But - back to topic, lower alc wines are fine and there's nothing better that a fine drinker with good food.

Reply by outthere, Jul 29, 2017.

Kind if a strange story there. As David mentioned alc levels have been higher for the past couple decades as wineries found that the average American palate loves the texture  and flavors that come from riper fruit. People using reverse osmosis to lower alc levels seem, to me anyway, to be those not paying attention to the winemaking process and/or producing in bulk. I generally do not drink wine from wineries where the winemaker is not keeping things under control. If he/she cannot control something as simple as alcohol what makes me think he/she can control acidity/VA/brett etc? Via filtration I suppose but over filtration changes the quality of the finished product. As previously mentioned, a winemaker can easily water back the wine to reach their target abv level and it's free money as the water just incresed in price to the level of finished wine. Waiting and paying to remove the alcohol shows me poor oversight.

The drought has produced some pretty good vintages albeit low yields (2015). Winemakers I buy from have not had problems with alcohol levels in recent vintages. I have plenty of examples in my cellar in the 12-13% range. Blaming the drought on picking decisions is kind of a stretch if you ask me.

I would like to see the program so I could get a better idea of whom they are referring to.

Reply by rckr1951, Jul 29, 2017.

OT - I agree with that concerning the reverse osmosis technology.  I've read about it on line and in the WE and WS mags.   I like lower alc content in whites and a little higher in reds.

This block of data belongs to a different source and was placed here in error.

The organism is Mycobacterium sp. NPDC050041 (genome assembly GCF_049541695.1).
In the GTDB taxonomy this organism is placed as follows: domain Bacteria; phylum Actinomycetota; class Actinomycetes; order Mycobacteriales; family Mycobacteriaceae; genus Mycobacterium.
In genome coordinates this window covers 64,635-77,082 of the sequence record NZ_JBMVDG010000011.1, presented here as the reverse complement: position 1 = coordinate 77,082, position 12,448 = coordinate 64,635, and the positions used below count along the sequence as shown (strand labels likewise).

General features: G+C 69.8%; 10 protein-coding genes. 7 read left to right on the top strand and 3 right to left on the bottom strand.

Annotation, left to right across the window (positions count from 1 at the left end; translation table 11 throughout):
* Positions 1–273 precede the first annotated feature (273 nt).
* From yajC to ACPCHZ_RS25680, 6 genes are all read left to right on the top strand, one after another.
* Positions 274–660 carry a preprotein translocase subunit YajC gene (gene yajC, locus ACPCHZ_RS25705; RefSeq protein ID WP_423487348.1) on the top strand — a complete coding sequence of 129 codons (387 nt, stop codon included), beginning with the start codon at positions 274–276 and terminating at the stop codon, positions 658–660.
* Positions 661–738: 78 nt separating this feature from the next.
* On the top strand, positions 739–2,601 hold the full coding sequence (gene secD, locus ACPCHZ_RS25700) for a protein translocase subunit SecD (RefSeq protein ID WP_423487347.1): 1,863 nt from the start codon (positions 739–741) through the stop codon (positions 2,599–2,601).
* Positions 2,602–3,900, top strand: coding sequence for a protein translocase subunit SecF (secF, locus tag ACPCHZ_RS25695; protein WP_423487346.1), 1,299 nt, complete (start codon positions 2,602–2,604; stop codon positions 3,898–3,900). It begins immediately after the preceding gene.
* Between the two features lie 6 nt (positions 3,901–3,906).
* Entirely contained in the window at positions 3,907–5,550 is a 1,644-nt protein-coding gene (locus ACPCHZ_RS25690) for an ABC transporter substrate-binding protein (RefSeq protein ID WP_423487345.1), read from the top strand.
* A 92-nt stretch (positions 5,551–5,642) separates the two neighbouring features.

Reply by GregT, Jul 30, 2017.

OT has a good point - alcohol levels have risen over the past few decades, but that's not in response to drought. I think what's happening is that more people are making wine, more options are available, and there's increased diversity in what we can find. As to percentages of people using one technique or another, I can't say. But remember that a lot of innovation came from France, particularly Bordeaux and Burgundy, because they need to turn out product every year and couldn't rely on sunny weather like they can in much of CA, which is approximately the size of France. 

So it's as accurate to talk about "California" wine as it is to talk about "French" wine. Lots of microclimates and diverse weather patterns. What's at least as interesting is what's happening to the Australian market in the US. Increasing wines from diverse areas and producers as opposed to Barossa Valley, with wines that don't fit the stereotype of what an Australian wine is. Lower alcohol levels in many cases.

Reply by Stephen Harvey, Jul 30, 2017.

Not sure if it was a Fox produced show or one that was in their list of shows they distribute

I agree with  most of the sentiment around farming practices and good wine making

My suspicion the majority of the wine they were talking about was in the sub USD10 category even though they did not say it

I agree with the macro tag comments and this is why I think they are probably talking about the cheap end of the spectrum